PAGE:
Anda di halaman 1dari 22

Heather Lee, MPH March 8, 2012

Importance of environmental health Key environmental health issues Global burden of environmentally related diseases Reducing the burden of disease Challenges


health - efforts that are concerned with preventing disease, death, and disability by reducing exposure to adverse environmental conditions and promoting behavior change. It focuses on the direct and indirect causes of disease and injuries and taps resources inside and outside the healthcare system to help improve health outcomes

Important contributors to global burden of disease:

Unsafe water, hygiene, and excreta disposal Urban air pollution Indoor smoke from household use of solid fuels

Leading causes of death in low- and middleincome countries linked with environmental factors:

3rd-Lower respiratory infection 6th-Chronic obstructive pulmonary disease 7th-Diarrheal disease

Half of all people in the world depend on solid fuel for cooking and heating Poorer people tend to use open stoves that are not vented to the outside Short-term problems include conjunctivitis, upper respiratory infection, acute respiratory infection, and carbon monoxide poisoning Long-term associations include cardiovascular disease, chronic obstructive pulmonary disease, and cancer

Fuel gathering consumes considerable time for women and children In less secure environments they are at risk of injury and violence while gathering fuel Contributes to deforestation

Common effects are respiratory problems, including cough, irritation of nose and throat, and shortness of breath Older and younger people tend to be more susceptible

Beijing, China


Only 60% of people in the world have access to improved sanitation

One billion people lack access to safe water sources Waterborne pathogens are associated with diarrhea and other gastrointestinal problems

Indoor air pollution: 3.7% of annual deaths

o 3rd most important risk factor in high mortality low- and middle-

income countries o 59% of all deaths attributable to indoor air pollution are among females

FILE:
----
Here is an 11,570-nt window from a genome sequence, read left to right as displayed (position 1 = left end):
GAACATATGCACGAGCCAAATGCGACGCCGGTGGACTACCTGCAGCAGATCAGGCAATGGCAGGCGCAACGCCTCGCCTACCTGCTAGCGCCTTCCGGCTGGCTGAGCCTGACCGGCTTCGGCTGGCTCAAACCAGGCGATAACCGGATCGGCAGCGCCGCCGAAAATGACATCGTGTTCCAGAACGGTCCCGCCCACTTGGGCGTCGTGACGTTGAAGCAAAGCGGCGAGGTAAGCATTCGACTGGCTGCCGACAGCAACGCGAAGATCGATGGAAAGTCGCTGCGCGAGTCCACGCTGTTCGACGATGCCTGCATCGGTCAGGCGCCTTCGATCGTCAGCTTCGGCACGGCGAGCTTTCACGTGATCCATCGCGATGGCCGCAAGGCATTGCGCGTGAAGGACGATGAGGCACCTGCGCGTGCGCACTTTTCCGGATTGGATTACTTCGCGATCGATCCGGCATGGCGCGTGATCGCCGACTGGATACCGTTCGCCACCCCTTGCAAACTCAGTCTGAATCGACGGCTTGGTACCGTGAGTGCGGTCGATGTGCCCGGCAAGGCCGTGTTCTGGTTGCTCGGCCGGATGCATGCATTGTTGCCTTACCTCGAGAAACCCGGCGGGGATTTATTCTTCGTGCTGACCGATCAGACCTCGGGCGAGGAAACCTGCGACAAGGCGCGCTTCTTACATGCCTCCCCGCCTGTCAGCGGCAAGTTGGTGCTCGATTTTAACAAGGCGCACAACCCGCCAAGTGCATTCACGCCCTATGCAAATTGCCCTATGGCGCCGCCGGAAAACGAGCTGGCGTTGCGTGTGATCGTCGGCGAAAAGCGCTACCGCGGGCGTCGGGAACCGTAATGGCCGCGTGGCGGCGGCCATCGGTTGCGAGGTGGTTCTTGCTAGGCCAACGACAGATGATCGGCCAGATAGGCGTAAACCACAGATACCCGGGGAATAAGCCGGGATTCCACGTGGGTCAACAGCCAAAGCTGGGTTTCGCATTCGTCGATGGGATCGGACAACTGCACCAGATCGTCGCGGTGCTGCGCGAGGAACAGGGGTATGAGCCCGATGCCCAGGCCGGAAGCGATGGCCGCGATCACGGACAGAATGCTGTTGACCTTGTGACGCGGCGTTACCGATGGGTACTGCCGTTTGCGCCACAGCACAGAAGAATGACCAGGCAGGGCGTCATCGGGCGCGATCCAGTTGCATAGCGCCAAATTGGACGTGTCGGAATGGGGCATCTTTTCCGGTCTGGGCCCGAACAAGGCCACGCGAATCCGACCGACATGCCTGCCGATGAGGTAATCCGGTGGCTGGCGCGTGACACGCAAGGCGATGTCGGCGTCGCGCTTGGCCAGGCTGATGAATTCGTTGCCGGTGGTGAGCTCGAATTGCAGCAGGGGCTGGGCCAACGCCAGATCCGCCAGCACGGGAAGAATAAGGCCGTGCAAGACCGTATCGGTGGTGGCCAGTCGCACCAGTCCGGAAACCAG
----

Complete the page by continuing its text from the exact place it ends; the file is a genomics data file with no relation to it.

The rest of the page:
Urban Outdoor Air Pollution: 1.5% of annual deaths, 0.5% of burden of disease
o India and China, along with other countries in Asia and Eastern

Europe are most impacted

Sanitation, Water, and Hygiene: 3.2% of annual deaths, 3.7% of burden of disease
o Burden falls primarily on the poor and less well-educated people

in the poorer countries of South Asia and sub-Saharan Africa

Social and economic consequences are enormous Burden falls disproportionately on relatively poor people Negative consequences on productivity

Introduction of unleaded gasoline Shifting to natural gas to fuel public vehicles Tightening emissions inspections Reducing the burning of garbage It will be cost-effective for countries without a significant burden yet to minimize pollution, instead of mitigating its effects later

Improved cooking devices Use of less polluting fuels Reducing need for fuels by using solar cooking and heating Mechanisms for venting smoke Using dried fuels for cooking Keeping children away from cooking area Public policies that encourage these practices

Simple methods of sanitation and excreta disposal are low-cost and relatively effective Barriers include lack of knowledge, cost, construction, and local laws Kenya: Sanitation in the Slums

Continuous supply of water with good quality can reduce morbidity of a number of diseases However, Largest reductions in diarrhea morbidity come from investments in sanitation only, sanitation and water, or hygiene only Lowest reductions in diarrhea morbidity come from investments in water only Dont forget hygiene if you want to capture water and sanitation benefits As Bangladesh's Population Grows, Slum Dwellers Struggle For Clean Water Access In Ethiopia, a Daily Struggle for Clean Water

Hygiene promotion can lead to a 33% reduction in diarrhea morbidity Focus should be on simple messages about handwashing and enabling handwashing

In order of priority: Hygiene - important for its own sake and to maximize effect of other investments Sanitation - government promotion of low-cost sanitation schemes Water - development of low-cost water supply schemes

At the national level: Bureaucratic barriers Lack of political leadership Insufficient number of trained personnel At the community level: Lack of project ownership Inadequate government support Inadequate pre-project planning Lack of health literacy/education

Growing population Balancing air pollution as low income countries develop

o Industrial pollution and more vehicles

At the societal level, people and communities need to understand the links between health and the environment more Addressing many environmental health issues requires action outside of the health sector
o Need to involve private and public companies in the water sector o Policies to address pollution from industry and vehicles o Work with families to change how they cook to reduce indoor air